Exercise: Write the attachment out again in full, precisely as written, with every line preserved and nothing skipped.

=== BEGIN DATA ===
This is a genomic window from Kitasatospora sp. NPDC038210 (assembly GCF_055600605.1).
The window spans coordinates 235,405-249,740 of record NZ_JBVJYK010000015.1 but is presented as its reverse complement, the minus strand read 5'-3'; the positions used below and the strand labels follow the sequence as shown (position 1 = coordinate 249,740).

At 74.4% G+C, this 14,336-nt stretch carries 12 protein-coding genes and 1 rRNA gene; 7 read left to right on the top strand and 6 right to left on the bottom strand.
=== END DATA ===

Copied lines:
This is a genomic window from Kitasatospora sp. NPDC038210 (assembly GCF_055600605.1).
The window spans coordinates 235,405-249,740 of record NZ_JBVJYK010000015.1 but is presented as its reverse complement, the minus strand read 5'-3'; the positions used below and the strand labels follow the sequence as shown (position 1 = coordinate 249,740).

At 74.4% G+C, this 14,336-nt stretch carries 12 protein-coding genes and 1 rRNA gene; 7 read left to right on the top strand and 6 right to left on the bottom strand.